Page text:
Iran and U.S. tensions reach all time high at beginning of 2020

Poor relations between countries dates back to mid-twentieth century

Written By Nardos Haile, Copy Editor

For the few first weeks of 2020, the United States and Iran were in the midst of tense and catastrophic conflict. The conflict came to its conclusion on Jan. 8. One Iranian missile fired from a military base in Iraq, accidentally hit Ukrainian International Flight 752, killing all 176 people on board.

The Iranian military fired missiles in retaliation to President Trump’s ordered assassination of Iranian Major General Qasem Soleimani. General Soleimani was the commander of the Quds Force, an elite branch of Iran’s Revolutionary Corps that specializes in unconventional war tactics (terrorism). The Quds forces have alleged ties to terror groups in the Middle Eastern region.

More or less, the assassination of General Soleimani, the second in command of Iran, was due to his heinous crimes against Americans and fueling terrorism in the region.

While it’s no question that Soleimani held responsibility for turmoil in the region, he was also a respected person in Iran. His death could have led to destabilizing a delicate territory in the world. For a few days, it did. This is why the Trump Administration needs to take responsibility for briefly and recklessly endangering Iran’s civilian population.

Let’s be clear here, if we would have gone to war with Iran, the only people that would have deeply felt the consequences of it would have been brown people in the Middle East.

The United States is the sole reason the Middle East is constantly in a battle for identity. Western countries only make foreign policy decisions based on their national interest. That is exactly what America’s done with Iran since the 50s.

Americans wonder why Iran and the U.S. have a strained relationship. No, it doesn’t start with the 1970s Iranian Hostage Crisis. In the 50s, the American-British backed the removal of democratically elected Prime Minister, Mohammed Mosaddegh. Mosaddegh wanted to nationalize Iran’s oil industry to return the profits of the industry into the Iranian economy.

Of course, the British, who owned Iran’s oil for decades, objected to this progressive and independent decision from Mosaddegh. Thus America, a British ally, teamed up with British Intelligence. MI6 and the CIA overthrew the government and restored power to a corrupt former leader Mohammad Reza Pahlavi.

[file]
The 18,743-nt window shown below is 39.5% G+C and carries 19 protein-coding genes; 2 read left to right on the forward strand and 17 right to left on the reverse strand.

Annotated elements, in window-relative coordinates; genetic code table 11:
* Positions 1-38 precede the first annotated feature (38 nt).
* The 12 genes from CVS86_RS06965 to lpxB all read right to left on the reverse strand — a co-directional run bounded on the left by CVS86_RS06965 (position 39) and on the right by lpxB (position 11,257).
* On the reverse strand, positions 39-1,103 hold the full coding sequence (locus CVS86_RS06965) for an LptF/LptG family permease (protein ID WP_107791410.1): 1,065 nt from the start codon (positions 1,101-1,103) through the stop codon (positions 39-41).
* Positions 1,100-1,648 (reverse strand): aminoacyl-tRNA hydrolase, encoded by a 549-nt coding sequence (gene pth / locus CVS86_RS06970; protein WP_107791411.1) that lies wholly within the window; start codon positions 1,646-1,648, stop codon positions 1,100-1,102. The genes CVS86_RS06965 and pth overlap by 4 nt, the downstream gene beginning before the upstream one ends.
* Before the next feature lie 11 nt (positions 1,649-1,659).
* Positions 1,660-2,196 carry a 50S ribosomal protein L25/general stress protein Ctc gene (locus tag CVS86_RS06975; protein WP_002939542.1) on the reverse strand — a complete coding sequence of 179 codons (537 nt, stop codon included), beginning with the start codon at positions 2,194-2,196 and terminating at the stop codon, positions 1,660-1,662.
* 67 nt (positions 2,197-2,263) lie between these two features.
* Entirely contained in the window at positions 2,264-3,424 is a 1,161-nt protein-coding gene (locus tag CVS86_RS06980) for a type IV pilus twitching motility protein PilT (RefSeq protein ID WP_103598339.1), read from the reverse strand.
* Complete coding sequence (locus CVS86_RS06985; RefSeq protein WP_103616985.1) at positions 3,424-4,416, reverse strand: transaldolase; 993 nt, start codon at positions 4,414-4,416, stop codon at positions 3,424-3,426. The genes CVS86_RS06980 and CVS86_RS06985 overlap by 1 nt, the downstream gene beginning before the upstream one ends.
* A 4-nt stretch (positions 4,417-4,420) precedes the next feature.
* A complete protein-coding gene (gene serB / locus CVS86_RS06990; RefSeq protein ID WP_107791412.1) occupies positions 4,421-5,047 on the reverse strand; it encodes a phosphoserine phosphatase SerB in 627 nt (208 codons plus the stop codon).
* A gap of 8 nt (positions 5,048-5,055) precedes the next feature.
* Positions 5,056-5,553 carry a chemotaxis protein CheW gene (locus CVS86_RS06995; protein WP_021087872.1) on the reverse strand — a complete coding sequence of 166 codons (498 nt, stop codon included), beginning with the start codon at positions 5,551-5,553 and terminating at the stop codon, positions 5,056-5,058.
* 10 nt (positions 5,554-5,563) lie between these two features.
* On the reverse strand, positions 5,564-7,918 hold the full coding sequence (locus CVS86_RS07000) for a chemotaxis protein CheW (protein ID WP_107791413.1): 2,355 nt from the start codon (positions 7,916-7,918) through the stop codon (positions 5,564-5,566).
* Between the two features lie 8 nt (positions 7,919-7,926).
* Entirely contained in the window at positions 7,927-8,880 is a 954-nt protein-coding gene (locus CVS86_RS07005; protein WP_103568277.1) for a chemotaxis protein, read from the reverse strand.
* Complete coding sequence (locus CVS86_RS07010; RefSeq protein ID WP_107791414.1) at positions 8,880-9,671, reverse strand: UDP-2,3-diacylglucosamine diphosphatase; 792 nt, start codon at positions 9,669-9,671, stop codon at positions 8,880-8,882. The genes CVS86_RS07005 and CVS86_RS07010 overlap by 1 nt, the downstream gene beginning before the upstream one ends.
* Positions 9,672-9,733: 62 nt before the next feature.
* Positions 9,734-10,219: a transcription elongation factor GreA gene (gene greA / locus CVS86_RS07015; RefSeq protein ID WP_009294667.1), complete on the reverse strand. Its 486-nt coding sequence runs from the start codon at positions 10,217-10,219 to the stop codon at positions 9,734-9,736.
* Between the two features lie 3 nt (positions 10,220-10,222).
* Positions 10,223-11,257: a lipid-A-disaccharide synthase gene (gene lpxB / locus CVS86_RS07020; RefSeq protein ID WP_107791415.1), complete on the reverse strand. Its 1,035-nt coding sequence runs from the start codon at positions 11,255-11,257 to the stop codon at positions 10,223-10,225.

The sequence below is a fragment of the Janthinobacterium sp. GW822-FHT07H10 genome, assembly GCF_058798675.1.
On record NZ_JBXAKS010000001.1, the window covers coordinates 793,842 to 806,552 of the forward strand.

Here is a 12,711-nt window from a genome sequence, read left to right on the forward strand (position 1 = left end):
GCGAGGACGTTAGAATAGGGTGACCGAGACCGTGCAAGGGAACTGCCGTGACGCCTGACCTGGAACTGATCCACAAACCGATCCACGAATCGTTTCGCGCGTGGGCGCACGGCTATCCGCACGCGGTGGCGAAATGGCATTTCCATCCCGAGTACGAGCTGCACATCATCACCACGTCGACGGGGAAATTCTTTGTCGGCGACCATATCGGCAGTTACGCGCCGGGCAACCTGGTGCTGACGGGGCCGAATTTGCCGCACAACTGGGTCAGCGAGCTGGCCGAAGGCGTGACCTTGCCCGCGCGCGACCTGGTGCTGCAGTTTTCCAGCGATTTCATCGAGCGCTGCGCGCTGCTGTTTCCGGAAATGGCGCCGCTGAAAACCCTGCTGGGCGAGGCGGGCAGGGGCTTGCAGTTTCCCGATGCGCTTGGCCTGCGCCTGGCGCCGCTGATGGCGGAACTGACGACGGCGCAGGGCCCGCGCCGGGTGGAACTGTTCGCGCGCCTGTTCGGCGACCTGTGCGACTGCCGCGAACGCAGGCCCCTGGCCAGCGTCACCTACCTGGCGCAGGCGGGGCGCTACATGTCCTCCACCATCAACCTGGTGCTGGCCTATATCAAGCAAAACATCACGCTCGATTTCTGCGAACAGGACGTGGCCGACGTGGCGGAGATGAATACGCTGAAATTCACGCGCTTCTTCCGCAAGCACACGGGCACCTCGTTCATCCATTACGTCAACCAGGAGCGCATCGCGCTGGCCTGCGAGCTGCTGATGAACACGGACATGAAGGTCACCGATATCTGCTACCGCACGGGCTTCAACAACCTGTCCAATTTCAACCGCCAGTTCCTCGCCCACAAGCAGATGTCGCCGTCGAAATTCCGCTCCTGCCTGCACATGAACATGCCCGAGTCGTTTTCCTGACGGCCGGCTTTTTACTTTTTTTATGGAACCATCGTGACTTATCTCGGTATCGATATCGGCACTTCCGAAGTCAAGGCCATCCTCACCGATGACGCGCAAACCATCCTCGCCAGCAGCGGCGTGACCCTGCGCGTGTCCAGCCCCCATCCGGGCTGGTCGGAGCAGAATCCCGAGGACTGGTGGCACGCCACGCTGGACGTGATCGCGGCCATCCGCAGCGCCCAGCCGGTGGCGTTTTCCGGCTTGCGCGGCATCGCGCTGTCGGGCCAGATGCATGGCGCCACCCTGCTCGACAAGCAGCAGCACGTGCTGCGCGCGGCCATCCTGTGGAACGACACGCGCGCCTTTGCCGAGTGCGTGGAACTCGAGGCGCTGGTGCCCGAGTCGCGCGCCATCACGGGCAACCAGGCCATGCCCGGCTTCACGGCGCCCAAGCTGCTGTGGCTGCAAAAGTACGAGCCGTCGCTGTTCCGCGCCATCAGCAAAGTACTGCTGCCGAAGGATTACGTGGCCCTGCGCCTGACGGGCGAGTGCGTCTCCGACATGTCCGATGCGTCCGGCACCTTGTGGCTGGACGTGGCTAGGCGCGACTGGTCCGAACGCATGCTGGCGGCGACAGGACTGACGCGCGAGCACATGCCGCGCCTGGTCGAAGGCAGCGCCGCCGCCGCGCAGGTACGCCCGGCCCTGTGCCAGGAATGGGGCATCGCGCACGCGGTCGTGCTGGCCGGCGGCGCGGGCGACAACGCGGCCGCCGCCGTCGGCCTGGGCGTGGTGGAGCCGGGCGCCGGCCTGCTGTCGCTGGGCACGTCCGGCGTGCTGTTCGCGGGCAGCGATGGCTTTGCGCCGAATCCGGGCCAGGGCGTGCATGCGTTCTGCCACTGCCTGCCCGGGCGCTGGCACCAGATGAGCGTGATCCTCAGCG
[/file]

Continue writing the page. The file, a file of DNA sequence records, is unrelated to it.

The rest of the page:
Pahlavi, the Shah of Iran, started implementing western economic principles which lead to the consequential rejection of western ideology and economics. In 1979, Iran’s youth protests Pahlavi, his policies, and the west. Pahlavi fled Iran and the people looked to another formerly exiled leader, Ayatollah Khomeini.

Iran has valid reasons for its hatred towards America. We systematically dismantled their democratically elected government. American and British interests consistently trumped Iranian ones. We still continuously vilify them when we have this huge missing chunk of history absent from people’s perspectives.

Our historical demons always have a role in our present-day decisions. Most of all, Trump seems like he has no issue repeating the ugliest actions in American history.

American aggression continuously puts non-American civilian life in danger. Millions of people in the Middle East died due to our interests in combatting terrorism in Iraq and Afghanistan.

We are a country that starts endless wars without understanding the unintended and intended consequences. The unintended consequences, in this case, are the 176 people killed as a casualty of America purposefully escalating war-like interactions with Iran.

Whatever ego-trip this was, is no longer a justification. These kinds of actions are no longer in favor of American national interest, and maybe their decades’ long justifications for these endless wars were never real. The only people that end up suffering the unintended costs are people that never deserved it.